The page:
Latin America has notoriously been a difficult region to do business in, with a long history of cyclic economic and political extremes. The 1990s was a decade of explosive growth for the Latin American narrow web sector. As inflation rates and import tariffs on capital goods decreased throughout the region, consumer products companies strove to meet the expanding spending habits of a burgeoning middle class. Label converters in the region imported hundreds of printing presses to meet the demands of their customers' growing markets, and invested in technology as globalized print standards began to make their way onto Latin American production floors.
By the year 2000, however, the Latin American markets had cooled. Currency devaluations and political uncertainty was widespread, and the world watched as the Argentinean economy plunged. Industry suppliers to the region reported that the momentum had reached a hiatus and the slowdown in the US economy the following year further impacted regional growth percentages.
Recent years have put Latin America back on the radar screens of financial investors and industry suppliers. From 2000 to 2005, total GDP growth in the major economies was reported as follows: Brazil with 16.2 percent real growth for the period; Mexico 19.9 percent; Chile 40 percent, and Argentina 15.8 percent.* This past year once again brought government elections and political uncertainty to Latin America's two economic shining stars — Brazil and Mexico. However despite political unrest, this time around both countries demonstrated a new economic resilience as both markets persevered and the two countries further reinforced their position as growing global economic contenders.
A growing consumer class fuels label growth
As with any global developing economy, pressure sensitive label growth is directly tied to the expansion of the consuming classes. Consumer packaged goods manufacturers (CPGs) proliferate brands and brand line extensions as consumers become increasingly sophisticated and demand more convenient packaging with higher graphic appeal.
Over the past decade, Latin America's own packaging growth has often been overshadowed by surging rates occurring in China, India and Eastern Europe. However, Latin America was still one of the world's highest growth packaging regions from 1998 to 2005 with total consumption of packaging growing more than 14 percent. In addition to rising numbers of consumers, regional growth drivers include improved distribution networks, increasing global manufacturer consolidation and spikes in packaged food sales due to steadily increasing consumer spending power.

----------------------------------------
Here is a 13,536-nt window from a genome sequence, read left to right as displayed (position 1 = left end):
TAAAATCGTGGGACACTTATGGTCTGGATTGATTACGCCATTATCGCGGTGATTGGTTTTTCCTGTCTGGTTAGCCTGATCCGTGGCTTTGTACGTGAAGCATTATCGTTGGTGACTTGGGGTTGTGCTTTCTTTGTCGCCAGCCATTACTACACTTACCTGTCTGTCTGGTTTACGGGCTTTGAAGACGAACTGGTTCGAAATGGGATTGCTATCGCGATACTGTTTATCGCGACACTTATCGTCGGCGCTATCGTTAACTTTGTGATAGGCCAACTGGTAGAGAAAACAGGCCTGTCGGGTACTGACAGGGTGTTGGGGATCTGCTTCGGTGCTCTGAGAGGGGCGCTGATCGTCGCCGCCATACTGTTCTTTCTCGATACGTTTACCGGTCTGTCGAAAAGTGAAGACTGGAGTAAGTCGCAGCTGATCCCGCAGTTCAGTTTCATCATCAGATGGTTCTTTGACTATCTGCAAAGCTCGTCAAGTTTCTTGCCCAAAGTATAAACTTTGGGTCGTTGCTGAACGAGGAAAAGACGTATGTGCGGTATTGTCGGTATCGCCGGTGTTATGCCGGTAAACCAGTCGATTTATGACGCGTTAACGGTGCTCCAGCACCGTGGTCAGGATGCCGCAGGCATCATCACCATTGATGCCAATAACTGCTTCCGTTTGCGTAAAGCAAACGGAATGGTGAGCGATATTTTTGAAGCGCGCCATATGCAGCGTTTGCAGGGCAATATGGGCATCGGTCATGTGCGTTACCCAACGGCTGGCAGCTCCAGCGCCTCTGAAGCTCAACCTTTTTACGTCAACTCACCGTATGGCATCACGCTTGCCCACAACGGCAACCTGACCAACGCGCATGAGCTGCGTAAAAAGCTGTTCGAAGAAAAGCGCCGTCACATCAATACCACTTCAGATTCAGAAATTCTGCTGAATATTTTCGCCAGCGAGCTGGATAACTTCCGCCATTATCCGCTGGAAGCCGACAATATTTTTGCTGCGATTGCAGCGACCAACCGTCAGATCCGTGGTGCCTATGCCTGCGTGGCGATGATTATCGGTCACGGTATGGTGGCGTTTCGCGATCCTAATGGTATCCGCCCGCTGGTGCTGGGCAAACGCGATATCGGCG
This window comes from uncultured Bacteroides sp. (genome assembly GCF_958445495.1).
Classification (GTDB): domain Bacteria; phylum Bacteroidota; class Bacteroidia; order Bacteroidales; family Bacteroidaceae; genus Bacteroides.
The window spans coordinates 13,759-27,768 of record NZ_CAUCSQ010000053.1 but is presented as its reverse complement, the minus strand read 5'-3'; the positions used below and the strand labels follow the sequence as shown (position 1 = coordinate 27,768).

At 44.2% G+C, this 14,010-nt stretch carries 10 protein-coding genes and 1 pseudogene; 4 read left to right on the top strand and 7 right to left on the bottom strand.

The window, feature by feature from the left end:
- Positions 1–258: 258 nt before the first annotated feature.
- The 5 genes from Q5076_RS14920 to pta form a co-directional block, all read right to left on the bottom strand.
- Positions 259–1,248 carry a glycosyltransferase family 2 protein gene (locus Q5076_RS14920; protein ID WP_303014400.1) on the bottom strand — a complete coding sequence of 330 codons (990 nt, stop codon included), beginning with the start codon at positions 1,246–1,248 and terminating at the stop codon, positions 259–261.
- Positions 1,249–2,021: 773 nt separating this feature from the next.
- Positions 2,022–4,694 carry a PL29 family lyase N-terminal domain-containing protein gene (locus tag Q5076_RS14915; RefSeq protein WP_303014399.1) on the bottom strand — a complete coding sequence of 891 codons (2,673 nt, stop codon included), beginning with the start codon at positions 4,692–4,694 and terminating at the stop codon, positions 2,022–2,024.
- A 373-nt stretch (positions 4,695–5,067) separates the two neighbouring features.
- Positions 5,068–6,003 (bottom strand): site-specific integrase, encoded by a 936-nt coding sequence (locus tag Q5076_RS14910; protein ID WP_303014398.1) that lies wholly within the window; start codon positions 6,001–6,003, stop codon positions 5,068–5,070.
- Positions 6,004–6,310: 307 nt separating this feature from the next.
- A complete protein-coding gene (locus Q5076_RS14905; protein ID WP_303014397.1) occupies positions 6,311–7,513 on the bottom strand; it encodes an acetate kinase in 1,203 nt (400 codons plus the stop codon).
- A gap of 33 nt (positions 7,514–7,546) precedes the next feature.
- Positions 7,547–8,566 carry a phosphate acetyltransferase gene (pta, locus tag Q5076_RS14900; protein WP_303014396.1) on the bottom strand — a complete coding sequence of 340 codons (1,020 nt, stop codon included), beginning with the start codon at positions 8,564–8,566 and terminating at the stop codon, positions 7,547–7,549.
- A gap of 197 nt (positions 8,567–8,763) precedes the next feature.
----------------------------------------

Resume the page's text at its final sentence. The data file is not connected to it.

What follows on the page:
Food and beverage continue to reign as the cornerstones for Latin America's packaging growth curves and both sectors have consistently performed well above growth rates in the US and Western Europe. The table below illustrates growth percentages in sales of packaged food in the Latin American marketplace from 2000-2005.
Other forces at work in shaping Latin American consumer packaged goods company trends include European currency fluctuations, making European imports increasingly expensive. The Mercosur region in particular (Argentina, Brazil, Chile, Bolivia, and Uruguay) has historically had a loyalty to European-made products. With these goods becoming more and more expensive, local consumers have turned to high-quality local brands, driving prime label demand in these sectors.
Regional superstars: Brazil and Mexico
Brazil and Mexico make up more than 60 percent of Latin America's total population, and it is in these regions that packaging and printing behemoths are investing and staking local claims in the market. Brazil alone accounts for more than 40 percent of Latin America's total packaging volume. Mexico's growth in the packaging sector has been propelled by the continued transference of US printing capacity to locations south of the border. Another key factor driving Mexico's growth is the country's per capita income level — $7,200 annually — compared with the regional average of $5,200, pushing higher levels of consumer products-acquiring consumers into the marketplace.
In one of the Latin American label printing industry's most significant moves of 2006, CCL Industries announced in January the company's acquisition of the label converting assets of Brazil based Prodesmaq, one of Brazil's largest suppliers of highest quality pressure sensitive labels. CCL then announced later in the year the company's intention of investing more than $40 million over the next two years in the company's label, container and plastic tube operations in Mexico City, tagging $9 million for label converting and prepress technologies which will include the purchase of new offset and rotogravure press systems.